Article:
October 30, 2011 4 Comments
This afternoon, I took a not-so-brief tour of Otto Weidt’s Workshop for the Blind. During the Second World War, Weidt used his brush- and broom-making workshop to rescue Jews who would otherwise be sent to concentration camps — and mostly deaf and blind Jews, who would have faced tough odds if deported. Weidt persuaded the authorities that their work was essential to the war effort, and when that failed, he bribed the authorities. His workshop, in the old Jewish quarter in Mitte, is now a museum.
I won’t go into too much detail on the workshop itself, but thought I’d share a couple of photos that shed slivers of light on the city’s Jewish history.
One of the most prominent monuments to Jews who died in the Holocaust comes in cobblestone-sized form, scattered throughout the city. Here’s an example of the Stolpersteine, or “stumbling stones,” from a sidewalk in Mitte:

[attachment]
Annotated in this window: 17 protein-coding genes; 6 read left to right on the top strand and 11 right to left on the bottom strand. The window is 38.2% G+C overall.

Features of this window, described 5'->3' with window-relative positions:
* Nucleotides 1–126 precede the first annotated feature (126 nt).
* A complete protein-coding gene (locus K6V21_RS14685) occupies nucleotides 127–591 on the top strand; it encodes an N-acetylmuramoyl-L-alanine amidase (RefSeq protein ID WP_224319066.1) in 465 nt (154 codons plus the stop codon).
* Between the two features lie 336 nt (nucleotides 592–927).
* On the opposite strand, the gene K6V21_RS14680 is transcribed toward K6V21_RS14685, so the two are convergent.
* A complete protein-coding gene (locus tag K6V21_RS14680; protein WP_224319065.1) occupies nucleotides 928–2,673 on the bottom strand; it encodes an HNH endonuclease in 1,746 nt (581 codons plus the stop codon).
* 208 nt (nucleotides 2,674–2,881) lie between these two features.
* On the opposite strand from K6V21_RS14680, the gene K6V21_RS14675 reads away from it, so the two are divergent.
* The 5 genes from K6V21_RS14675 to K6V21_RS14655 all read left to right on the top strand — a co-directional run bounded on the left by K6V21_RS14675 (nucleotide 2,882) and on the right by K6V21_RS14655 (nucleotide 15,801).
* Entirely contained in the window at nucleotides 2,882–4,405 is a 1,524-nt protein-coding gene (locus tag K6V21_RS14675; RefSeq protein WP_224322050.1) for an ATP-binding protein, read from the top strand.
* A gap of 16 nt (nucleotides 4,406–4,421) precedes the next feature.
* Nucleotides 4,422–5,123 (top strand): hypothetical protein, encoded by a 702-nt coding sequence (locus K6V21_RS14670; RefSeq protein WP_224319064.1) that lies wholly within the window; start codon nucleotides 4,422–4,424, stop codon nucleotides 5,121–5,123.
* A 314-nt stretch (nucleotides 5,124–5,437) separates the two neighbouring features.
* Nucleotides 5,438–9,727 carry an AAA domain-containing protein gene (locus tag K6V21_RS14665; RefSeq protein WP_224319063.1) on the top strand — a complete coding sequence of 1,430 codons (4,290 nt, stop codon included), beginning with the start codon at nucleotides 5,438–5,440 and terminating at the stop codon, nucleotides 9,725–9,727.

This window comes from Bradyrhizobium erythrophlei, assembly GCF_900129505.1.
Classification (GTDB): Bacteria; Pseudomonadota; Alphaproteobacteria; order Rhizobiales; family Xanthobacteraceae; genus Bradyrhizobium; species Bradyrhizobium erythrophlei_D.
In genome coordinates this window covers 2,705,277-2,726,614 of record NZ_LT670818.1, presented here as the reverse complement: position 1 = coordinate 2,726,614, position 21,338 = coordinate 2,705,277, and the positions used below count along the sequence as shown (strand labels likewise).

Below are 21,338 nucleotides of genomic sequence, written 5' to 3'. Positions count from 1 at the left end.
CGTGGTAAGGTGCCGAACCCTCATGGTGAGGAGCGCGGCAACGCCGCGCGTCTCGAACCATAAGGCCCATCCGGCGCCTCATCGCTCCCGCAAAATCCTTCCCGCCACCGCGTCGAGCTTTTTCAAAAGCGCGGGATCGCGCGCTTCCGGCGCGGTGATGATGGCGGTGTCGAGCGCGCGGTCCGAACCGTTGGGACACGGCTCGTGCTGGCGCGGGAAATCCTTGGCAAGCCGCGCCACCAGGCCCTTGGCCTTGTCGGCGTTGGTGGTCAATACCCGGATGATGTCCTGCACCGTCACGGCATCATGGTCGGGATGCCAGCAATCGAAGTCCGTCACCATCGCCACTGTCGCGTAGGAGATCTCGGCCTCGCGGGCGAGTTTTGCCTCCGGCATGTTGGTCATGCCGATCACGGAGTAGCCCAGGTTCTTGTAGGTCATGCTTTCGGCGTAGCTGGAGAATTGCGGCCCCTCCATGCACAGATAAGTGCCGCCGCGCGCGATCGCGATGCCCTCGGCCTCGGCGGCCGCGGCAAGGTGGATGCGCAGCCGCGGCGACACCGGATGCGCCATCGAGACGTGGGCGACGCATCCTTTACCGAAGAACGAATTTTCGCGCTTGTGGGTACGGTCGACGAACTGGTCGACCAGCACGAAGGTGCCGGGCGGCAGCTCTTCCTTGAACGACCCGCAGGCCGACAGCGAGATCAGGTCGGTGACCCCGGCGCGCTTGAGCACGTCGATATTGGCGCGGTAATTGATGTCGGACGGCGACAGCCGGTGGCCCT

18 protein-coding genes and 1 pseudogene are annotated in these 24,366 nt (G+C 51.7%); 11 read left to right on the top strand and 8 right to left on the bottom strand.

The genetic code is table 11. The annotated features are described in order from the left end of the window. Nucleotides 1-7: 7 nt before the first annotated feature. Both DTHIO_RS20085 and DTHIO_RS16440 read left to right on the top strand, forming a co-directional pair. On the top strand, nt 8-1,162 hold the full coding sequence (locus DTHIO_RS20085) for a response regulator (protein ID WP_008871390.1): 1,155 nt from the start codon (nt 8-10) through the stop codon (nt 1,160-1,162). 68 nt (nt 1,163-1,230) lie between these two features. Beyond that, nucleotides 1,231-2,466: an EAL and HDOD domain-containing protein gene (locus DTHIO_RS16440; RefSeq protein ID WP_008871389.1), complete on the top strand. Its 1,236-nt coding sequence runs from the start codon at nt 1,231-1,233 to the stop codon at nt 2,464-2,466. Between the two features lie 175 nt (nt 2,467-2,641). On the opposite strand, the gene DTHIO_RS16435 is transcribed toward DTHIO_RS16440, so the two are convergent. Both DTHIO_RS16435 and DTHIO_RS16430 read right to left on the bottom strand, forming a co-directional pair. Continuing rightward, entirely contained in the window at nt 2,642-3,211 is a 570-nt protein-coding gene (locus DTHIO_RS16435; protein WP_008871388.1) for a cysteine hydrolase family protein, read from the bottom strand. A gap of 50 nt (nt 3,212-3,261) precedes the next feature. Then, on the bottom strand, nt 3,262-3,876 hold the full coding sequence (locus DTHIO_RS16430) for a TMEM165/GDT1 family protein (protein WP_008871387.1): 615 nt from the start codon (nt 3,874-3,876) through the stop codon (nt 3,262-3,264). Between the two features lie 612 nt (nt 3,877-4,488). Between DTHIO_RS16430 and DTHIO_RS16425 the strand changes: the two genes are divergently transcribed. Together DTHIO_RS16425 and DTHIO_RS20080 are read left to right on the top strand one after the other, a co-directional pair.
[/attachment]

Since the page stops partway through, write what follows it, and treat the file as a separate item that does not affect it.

These small brass plates are found in front of the buildings where Berlin’s Jews lived before they were deported. Here, for example, we find Stolpersteine to commemorate the Kozower family, ranging in age from one to 49. They were deported in 1943 to Theresienstadt, and from there to Auschwitz, where they died. The idea of the stones is that unlike centralized memorials, which can be visited once and then forgotten, they are repeatedly stumbled over by residents and visitors, a constant reminder of the Holocaust’s victims.